Sunday, May 31, 2009
VINYL DESTINATION 2: Yesterday & Today
So I'm digging through a pile of vinyl the other day and stumble across Y&T's "Mean Streak". They had their hayday in the mid 80's with that LP as well as a hit single in "Summertime Girls". (Terrible song, by the by). But I'm reminded of a better time, long before the "hair era", circa 1976 when Y&T went by their original moniker, Yesterday and Today. Their self-titled debut came out that year, and to me, I think it's far superior to what came after.
The best thing about the debut is the lack of production. Unlike a lot of hard rock bands of this era which seemed overproduced and uber-polished, this LP has a raw edge that makes it more enjoyable, especially compared to Y&T's later glossy efforts. Dave Meniketti's strong voice still packs some pop, but it sounds rougher and more urgent than what most are used to from the band, and that adds to the almost demo-style charm of the record.
The album starts off with "Animal Woman" a strange choice to kick off the record being one of it's weaker cuts, and featuring rhythm guitarist Joe Alves on vocals. Not a real attention grabber. The record remedies that faux pas with the second cut, "25 Hours a Day", an anthemic rocker that much like "Beautiful Dreamer", the pretty love ballad that closes the record, is still played by the band to this day.
To me, the strongest offering on the record is "Fast Ladies (Very Slow Gin), a song that begins misleadingly with a flowing lead run backed by a jogging bass line from Phil Kennemore, before kicking into a nasty galloping riff rock chord jam. It leads to a nice verse and catchy chorus. Almost as good is "Game Playing Woman", a song with a start and stop riff structure, that folds into a jazzy bass-backed bridge, before launching into a Zeppelin style chord jam behind a nasty lead by Meniketti.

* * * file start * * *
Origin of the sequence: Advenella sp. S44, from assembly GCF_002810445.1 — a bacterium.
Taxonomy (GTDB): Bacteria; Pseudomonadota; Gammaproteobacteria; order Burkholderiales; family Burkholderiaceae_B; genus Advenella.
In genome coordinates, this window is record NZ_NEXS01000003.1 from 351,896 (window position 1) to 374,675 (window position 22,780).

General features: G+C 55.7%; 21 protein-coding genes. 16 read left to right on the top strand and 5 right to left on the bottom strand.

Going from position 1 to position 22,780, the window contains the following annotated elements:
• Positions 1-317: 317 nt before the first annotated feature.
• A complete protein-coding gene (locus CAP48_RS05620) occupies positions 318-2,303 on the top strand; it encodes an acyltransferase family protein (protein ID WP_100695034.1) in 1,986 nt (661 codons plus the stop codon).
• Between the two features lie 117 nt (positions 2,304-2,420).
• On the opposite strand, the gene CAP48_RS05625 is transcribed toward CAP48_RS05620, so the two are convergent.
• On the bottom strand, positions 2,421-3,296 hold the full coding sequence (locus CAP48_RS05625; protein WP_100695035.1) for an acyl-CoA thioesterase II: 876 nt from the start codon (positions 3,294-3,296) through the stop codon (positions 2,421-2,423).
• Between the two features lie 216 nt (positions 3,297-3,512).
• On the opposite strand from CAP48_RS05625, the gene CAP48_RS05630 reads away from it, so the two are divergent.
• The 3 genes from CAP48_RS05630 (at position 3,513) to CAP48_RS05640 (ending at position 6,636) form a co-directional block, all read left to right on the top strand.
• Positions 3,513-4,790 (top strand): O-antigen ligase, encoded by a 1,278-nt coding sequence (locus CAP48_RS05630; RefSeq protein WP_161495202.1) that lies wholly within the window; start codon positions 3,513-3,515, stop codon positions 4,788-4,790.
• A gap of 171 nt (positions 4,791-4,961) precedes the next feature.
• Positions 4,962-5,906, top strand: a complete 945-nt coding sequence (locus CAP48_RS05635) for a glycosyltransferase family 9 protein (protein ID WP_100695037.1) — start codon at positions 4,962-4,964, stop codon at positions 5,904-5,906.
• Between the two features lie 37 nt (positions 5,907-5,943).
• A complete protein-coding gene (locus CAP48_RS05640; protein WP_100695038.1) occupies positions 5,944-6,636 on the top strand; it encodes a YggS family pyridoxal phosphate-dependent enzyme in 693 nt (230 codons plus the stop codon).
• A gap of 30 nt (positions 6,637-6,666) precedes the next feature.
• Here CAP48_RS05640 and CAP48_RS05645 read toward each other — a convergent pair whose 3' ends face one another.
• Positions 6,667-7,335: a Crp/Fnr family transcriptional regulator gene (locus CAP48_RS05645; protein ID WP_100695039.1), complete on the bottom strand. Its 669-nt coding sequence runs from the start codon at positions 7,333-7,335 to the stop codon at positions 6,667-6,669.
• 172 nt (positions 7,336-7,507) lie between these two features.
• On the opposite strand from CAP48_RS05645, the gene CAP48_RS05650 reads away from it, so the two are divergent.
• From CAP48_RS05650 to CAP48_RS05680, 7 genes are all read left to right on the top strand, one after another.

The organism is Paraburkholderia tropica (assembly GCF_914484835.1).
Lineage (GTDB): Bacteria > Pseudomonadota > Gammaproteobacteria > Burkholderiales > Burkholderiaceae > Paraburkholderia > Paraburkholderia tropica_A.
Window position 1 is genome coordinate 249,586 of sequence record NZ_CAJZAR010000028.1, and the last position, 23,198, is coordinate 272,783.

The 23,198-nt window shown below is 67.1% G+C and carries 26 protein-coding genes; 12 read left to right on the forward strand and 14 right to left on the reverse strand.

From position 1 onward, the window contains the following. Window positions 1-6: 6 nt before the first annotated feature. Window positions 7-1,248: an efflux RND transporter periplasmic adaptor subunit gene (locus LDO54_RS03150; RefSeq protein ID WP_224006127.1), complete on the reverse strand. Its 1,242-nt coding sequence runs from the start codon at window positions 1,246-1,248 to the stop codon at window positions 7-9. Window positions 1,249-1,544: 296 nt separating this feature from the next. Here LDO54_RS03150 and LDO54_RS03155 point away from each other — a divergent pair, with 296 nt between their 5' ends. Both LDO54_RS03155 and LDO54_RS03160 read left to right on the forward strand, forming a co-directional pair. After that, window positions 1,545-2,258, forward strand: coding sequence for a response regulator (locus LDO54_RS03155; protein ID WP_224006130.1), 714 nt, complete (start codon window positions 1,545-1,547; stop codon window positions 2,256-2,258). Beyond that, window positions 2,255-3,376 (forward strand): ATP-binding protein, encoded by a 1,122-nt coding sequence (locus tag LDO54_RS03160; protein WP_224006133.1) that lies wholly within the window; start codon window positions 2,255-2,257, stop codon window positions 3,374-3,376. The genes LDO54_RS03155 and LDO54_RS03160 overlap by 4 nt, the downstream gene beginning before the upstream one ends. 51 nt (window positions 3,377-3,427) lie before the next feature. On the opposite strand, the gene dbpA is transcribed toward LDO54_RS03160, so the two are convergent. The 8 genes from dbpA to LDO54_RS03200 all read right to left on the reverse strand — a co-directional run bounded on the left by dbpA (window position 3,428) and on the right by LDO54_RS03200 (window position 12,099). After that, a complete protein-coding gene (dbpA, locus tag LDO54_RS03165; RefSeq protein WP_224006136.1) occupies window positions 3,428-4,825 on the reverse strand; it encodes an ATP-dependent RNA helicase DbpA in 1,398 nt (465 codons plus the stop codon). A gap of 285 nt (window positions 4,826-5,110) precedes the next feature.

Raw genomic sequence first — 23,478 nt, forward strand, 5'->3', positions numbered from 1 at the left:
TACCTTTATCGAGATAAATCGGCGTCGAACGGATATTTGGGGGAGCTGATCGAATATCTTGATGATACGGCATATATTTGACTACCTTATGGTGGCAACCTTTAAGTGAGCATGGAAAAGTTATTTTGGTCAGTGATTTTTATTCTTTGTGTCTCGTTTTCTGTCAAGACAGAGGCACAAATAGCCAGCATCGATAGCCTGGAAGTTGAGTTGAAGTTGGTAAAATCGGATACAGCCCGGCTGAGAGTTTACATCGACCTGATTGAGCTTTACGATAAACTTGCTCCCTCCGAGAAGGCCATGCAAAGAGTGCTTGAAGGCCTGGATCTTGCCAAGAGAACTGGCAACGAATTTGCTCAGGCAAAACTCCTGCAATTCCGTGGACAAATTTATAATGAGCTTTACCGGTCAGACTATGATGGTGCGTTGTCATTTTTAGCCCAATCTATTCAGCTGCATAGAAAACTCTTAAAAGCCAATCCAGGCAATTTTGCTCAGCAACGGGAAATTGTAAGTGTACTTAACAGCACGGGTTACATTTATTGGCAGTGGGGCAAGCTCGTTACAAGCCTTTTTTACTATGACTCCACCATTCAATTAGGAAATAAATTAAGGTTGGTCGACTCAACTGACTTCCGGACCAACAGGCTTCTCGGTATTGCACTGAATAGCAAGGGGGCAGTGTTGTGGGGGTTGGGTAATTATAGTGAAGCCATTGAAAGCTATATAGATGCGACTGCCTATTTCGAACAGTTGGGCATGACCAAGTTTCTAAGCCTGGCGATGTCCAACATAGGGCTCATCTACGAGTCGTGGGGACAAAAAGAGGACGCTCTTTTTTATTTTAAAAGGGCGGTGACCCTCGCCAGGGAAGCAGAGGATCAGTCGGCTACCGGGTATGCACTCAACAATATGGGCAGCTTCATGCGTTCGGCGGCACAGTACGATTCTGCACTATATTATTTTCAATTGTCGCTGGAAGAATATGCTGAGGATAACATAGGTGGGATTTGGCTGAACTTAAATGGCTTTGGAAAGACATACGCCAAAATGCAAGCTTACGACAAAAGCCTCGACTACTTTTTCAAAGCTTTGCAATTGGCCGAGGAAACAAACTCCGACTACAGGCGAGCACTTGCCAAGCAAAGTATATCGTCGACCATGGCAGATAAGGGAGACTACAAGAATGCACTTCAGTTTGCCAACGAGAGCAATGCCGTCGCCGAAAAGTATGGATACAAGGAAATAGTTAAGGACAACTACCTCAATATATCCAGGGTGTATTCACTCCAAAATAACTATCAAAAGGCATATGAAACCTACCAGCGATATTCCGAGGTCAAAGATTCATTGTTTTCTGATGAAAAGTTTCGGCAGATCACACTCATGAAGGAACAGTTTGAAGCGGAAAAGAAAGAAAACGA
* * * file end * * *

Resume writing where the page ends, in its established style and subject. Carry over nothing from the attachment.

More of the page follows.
This record holds up against the best of the era along with Nugent, Aerosmith, and the rest of the sweaty arena rockers, but it will never gain that notoriety.
Another plus is Leonard Haze's drumming which is a double kick style slightly ahead of it's time. Sadly in the late 80's, Haze was ejected from the band for not fitting it's aesthetic. In the "Summertime Girls" video, a comedy disaster still seen on VH1 Classic, Haze is the guy popping up out of the trash can at the very beginning. A very good drummer as well as a founding member, he deserved better. Although the only other weak cut on the record is "Alcohol", a paean to drinking that made the rounds in the midwest in the late 70's as a juke box regular, is sung poorly by Haze himself, and he doesn't come off well.
"Yesterday & Today" was released on the very small London label out of New York in '76, and I think it's only available on cd as a japanese import, which is a shame. It's a very good album and deserved a better fate.